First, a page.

The Carlisle Mosquito Online

Friday, December 12, 2008


Opening doors for kids this holiday season

“There is always one moment in childhood when the door opens and lets the future in.” – Graham Greene

There really is at least one, and maybe more. For me, one of those moments was the night my mother took me to see Henry V and introduced me to Shakespeare. I was around ten years old; just old enough, anyway, to appreciate the romance in poetry and the good looks of the actor who played the young king. I remember little of the actual production except the famous set speech when Henry exhorts his troops to join him in battle against unbelievable odds on St. Crispin’s Day: “We few, we happy few, we band of brothers;/For he today that sheds his blood with me/Shall be my brother…” I was so enthralled that I could hardly drink the cocoa we stopped for on the way home.

Since that time, I have loved that play and all of Shakespeare, and I have taught from the canon of his work and directed productions of some of the plays. I read the sonnets to my children when they were in utero, took them to see ballet and dramatic versions of the plays as they grew up. I rush to see any version of any of the plays. I write Shakespearean-style sonnets to my family and friends when I am overcome with emotion. I am a Shakespeare junkie.

Building memories

The point of this is that, so many years ago when she took me to Henry V, my mother opened a door for me and let part of my future in. She made my life richer, and that richness continues to grow even today. I will always be grateful that she held that door open for me, and that she walked through it with me. We went to a series of Shakespeare’s plays together, and those outings constitute some of my fondest memories of time spent with my mother.

There are a lot of doors to open for kids of all ages around here, especially at this time of year. Who knows which one will make a cherished memory or let the future in? What if you took your little one to the library yesterday to make a foam or felt gingerbread person and awakened a skilled crafter or artist?

Family Trees

This season, you could drop into your child’s lap a classic book: Treasure Island, Little Women, The Three Musketeers, The Scarlet Pimpernel, or whatever your favorite was when you were your child’s age.

Down the road at the Concord Museum you will find the “Family Trees” exhibit, where Christmas trees are decorated to represent children’s books. Copies of the books are displayed with the trees, so your child can enjoy new stories and pictures as you read together. Who knows? You may open a door to a future writer, journalist, teacher, or adventurer.

A real treat would be a trip to any of the many productions of The Nutcracker that abound in our area this season; whether or not you have a budding dancer in your family, you will awaken an appreciation for the beautiful musical score and for the art of ballet. Take a child to the Christmas Revels, to a production of A Christmas Carol or to a seasonal choral singalong and perhaps you will set in motion a lifelong love of singing, or a talent for acting. Future directors and actors might enjoy the current education programs for kids at the North Shore Music Theater as well.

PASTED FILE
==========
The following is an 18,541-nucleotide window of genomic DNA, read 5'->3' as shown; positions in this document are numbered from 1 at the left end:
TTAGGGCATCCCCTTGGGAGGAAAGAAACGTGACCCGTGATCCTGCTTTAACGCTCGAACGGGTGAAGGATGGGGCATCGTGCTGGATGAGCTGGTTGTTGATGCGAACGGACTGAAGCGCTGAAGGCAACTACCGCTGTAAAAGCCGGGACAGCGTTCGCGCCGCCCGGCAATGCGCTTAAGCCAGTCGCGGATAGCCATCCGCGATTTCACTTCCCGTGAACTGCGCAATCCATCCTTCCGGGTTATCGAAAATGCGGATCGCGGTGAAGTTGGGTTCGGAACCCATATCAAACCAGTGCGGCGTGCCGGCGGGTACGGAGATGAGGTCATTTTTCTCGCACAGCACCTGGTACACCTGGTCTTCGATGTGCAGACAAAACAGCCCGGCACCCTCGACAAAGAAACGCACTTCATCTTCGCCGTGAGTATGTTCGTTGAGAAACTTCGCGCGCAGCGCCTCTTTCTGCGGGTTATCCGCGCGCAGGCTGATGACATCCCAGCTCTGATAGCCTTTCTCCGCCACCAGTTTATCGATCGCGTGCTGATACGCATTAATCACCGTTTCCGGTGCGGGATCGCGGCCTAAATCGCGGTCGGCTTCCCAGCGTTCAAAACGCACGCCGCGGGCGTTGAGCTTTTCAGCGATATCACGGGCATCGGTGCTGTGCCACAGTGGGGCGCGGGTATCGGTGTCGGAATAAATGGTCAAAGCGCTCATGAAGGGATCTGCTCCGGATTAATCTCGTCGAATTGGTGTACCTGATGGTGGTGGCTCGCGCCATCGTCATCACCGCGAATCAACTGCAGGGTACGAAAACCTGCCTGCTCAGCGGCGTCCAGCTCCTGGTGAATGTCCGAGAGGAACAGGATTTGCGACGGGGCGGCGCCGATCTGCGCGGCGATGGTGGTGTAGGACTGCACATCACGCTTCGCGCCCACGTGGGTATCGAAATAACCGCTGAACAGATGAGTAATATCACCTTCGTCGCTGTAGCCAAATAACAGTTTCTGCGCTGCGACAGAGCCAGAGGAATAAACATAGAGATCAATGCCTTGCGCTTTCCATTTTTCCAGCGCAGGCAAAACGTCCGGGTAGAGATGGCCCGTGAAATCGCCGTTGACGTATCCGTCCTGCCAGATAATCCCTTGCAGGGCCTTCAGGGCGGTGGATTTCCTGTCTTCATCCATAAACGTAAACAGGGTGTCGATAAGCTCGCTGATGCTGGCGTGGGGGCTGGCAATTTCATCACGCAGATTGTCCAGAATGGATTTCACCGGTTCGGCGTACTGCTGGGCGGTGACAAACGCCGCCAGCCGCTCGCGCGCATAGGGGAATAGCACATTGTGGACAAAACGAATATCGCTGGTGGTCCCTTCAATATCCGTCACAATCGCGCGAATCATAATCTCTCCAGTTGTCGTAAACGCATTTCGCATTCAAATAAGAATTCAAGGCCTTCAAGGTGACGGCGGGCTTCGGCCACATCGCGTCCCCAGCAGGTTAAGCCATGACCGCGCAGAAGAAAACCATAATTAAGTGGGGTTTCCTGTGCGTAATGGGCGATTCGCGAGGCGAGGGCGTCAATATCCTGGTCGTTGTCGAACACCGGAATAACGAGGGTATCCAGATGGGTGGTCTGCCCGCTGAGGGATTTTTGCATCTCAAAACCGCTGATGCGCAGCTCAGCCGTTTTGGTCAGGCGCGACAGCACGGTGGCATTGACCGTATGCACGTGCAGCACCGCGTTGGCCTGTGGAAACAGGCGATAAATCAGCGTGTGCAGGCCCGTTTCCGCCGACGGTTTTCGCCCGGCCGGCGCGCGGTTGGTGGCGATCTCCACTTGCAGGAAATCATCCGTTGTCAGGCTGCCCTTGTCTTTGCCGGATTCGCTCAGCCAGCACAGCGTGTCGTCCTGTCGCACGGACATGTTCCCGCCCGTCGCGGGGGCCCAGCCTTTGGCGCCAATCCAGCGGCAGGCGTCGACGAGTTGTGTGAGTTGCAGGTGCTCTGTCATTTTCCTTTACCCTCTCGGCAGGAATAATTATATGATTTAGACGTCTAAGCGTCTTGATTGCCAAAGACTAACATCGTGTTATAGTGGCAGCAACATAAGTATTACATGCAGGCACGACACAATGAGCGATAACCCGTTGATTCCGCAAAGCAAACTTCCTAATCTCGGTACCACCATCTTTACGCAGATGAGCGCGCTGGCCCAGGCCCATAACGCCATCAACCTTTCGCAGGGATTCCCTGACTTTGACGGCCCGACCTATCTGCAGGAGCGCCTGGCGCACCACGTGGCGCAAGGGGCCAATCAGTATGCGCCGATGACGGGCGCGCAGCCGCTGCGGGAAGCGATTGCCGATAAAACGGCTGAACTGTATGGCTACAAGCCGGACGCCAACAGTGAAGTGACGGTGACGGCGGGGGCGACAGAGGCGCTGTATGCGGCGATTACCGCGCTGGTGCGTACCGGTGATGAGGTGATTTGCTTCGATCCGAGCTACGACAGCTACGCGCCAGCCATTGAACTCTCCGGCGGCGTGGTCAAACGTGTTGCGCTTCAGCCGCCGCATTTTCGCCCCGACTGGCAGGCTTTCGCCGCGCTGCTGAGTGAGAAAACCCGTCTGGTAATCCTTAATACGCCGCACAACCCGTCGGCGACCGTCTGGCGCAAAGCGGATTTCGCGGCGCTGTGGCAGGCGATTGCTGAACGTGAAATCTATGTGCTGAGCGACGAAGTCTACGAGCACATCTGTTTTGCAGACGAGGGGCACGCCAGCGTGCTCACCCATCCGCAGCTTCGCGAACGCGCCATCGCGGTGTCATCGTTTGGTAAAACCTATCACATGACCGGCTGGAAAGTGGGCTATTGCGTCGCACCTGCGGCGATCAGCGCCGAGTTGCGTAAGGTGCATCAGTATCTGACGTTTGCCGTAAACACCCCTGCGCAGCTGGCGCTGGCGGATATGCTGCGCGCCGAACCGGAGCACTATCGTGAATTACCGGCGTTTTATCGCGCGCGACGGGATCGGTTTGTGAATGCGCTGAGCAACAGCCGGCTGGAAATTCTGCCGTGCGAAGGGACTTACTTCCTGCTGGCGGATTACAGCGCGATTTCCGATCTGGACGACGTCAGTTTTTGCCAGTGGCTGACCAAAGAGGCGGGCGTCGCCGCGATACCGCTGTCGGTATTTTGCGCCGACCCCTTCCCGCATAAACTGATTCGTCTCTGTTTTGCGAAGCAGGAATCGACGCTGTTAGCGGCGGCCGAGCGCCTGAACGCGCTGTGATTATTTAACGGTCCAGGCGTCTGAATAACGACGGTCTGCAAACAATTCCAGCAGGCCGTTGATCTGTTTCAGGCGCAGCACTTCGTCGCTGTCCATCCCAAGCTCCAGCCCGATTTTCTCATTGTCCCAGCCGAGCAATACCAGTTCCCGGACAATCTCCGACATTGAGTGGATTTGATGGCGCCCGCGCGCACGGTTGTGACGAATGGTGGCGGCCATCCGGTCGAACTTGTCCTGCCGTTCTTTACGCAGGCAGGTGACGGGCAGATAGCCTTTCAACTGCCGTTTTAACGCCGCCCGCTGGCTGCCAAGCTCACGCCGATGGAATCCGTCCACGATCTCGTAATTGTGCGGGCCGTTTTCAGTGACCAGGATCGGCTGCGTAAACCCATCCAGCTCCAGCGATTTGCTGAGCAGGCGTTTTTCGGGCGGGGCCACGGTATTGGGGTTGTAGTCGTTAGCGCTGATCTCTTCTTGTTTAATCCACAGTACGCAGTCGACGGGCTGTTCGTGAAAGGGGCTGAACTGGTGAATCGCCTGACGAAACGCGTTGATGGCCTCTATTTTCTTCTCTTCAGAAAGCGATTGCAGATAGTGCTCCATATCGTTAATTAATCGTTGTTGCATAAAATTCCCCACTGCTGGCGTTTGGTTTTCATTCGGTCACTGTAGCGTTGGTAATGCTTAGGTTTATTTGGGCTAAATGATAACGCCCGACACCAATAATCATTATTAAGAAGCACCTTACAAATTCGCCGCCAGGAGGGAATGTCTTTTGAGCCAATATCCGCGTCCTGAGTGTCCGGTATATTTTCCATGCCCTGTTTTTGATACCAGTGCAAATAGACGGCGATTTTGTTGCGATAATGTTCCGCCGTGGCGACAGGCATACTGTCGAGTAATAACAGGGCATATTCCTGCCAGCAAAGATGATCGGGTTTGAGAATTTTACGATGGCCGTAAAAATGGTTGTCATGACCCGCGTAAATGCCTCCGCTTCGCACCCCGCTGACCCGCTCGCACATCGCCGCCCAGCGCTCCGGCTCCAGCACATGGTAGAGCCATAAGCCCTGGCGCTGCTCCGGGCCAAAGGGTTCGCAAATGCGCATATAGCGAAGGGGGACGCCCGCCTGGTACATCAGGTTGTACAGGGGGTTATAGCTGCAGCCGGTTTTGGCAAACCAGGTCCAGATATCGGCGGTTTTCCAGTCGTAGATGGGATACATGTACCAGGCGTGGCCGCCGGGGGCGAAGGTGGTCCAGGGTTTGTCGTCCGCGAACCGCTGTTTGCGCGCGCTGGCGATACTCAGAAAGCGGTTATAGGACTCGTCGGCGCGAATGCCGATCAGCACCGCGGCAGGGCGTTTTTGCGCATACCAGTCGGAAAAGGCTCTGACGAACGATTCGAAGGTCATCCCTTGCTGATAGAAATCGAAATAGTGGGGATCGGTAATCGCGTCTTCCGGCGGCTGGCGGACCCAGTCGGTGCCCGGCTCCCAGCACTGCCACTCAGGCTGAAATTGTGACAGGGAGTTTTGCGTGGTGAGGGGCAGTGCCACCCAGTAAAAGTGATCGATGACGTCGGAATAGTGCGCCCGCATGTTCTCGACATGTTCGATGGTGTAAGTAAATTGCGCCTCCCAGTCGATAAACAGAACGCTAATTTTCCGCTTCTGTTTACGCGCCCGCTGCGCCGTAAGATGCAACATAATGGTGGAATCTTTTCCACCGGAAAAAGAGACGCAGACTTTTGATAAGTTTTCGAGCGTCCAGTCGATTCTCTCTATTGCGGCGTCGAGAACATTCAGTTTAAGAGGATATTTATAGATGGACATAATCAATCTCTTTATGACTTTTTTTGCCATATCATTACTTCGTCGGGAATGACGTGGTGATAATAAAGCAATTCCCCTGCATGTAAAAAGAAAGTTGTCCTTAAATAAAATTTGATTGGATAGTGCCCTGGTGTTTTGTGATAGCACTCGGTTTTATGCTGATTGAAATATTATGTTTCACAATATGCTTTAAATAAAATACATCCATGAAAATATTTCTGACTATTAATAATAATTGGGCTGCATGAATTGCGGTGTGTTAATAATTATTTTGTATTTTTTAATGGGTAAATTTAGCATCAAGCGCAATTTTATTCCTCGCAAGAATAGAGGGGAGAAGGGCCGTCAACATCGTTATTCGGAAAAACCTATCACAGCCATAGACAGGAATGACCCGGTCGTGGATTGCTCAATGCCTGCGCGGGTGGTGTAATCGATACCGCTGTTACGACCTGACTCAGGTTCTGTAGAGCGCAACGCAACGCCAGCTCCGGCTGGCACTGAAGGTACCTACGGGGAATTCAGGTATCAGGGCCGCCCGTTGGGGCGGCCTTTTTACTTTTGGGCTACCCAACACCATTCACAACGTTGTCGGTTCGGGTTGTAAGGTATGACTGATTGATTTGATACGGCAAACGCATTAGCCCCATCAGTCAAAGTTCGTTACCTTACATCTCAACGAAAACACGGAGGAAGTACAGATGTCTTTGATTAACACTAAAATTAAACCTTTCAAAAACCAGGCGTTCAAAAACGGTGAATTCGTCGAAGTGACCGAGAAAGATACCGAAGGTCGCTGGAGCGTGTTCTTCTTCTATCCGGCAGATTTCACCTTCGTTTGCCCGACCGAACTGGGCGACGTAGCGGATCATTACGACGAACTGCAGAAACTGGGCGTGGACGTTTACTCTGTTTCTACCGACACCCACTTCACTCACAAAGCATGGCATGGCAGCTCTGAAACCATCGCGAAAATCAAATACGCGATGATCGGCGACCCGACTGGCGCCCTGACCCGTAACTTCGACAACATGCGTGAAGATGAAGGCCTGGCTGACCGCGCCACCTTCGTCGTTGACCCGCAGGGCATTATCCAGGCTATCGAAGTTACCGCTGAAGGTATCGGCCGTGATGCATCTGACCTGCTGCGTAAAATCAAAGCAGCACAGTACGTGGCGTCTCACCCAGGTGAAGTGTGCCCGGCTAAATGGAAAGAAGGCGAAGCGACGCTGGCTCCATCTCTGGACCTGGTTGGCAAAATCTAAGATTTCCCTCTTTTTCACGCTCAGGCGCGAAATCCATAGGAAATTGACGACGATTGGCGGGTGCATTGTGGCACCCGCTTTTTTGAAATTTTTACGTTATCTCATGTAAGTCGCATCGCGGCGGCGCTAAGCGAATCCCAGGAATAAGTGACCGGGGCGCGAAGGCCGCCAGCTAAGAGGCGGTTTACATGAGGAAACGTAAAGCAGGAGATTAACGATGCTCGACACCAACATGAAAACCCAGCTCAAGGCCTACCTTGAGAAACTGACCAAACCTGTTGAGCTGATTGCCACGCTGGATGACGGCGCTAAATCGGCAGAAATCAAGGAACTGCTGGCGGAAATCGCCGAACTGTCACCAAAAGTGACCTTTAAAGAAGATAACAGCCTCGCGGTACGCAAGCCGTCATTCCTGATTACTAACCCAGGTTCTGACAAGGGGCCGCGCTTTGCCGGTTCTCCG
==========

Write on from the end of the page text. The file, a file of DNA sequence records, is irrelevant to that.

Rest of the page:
Tonight, kids are welcome at the holiday potluck and contra dance right here at the First Religious Society, an evening of music and dance that you can enjoy together.

The Children’s Discovery Museum in Acton offers programs this month on safaris, toys, the winter solstice, and music and movement. The Boston Museum of Science has some great films at the Omni Theater: The Science of Risk, The Wild Ocean, and more, and the Planetarium has a special program on the winter sky. Is there a future scientist in your house?

Cooking with kids

The holidays are a great chance to cook together with kids as well, and find out whether the next Jacques Pepin or Julia Child resides under your roof. Making time-honored holiday dishes continues family traditions that carry on for generations. Everybody has a recipe for something handed down from grandmother that brings the family together. Imagine how proud your child will be when you announce that he or she made grandmother’s recipe from scratch this year. If you encourage your kids to volunteer at your place of worship or a local food pantry for a few hours, you might open the door to a future fund raiser, social worker, or simply a lifelong volunteer.

And, equally importantly, there is intermission. Down time. The holidays afford us the chance to have meals, conversations, walks, and maybe a little sledding or snowman-building together. Your child might actually be able to teach you how to text message or play Guitar Hero®. Light the candles together, or decorate the tree. Read a book aloud. Make popcorn and watch a movie together. Build a blanket fort and take a nap in it. Take pictures of your “down times” and get your kids to do the same. You never know: the next Ansel Adams may be photographing you losing a snowball fight. Even if, this time around, none of the moments you create opens the door to the future, you will be laughing together and making memories that will last a lifetime. Happy holidays!


North Shore Music

Museum of Science:

Children’s Discovery Museums:

Concord Museum:


New Repertory Theatre, Watertown (A Christmas Carol)

Boston Ballet (The Nutcracker):

Check for museum passes at Gleason Public Library:

© 2008 The Carlisle Mosquito